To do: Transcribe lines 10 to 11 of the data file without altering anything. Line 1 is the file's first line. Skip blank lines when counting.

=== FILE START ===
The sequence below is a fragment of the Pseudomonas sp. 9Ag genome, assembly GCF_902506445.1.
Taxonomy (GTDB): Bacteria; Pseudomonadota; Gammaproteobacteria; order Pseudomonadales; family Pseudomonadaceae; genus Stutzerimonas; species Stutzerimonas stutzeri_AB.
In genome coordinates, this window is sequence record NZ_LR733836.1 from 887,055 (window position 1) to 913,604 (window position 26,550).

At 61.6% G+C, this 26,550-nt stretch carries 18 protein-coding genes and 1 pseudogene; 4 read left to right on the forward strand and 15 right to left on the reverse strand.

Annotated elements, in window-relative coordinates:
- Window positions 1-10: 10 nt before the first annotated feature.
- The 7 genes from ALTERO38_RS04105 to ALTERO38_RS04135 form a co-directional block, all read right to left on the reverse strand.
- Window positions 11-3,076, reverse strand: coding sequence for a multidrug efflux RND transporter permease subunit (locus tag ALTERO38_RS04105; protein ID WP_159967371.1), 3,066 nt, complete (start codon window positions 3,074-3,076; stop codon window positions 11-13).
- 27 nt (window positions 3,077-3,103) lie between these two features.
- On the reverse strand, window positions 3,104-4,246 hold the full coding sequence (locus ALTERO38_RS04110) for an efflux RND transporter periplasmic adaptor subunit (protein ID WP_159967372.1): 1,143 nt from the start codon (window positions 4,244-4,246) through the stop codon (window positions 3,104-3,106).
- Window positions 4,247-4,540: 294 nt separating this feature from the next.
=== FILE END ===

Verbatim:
- On the reverse strand, window positions 3,104-4,246 hold the full coding sequence (locus ALTERO38_RS04110) for an efflux RND transporter periplasmic adaptor subunit (protein ID WP_159967372.1): 1,143 nt from the start codon (window positions 4,244-4,246) through the stop codon (window positions 3,104-3,106).
- Window positions 4,247-4,540: 294 nt separating this feature from the next.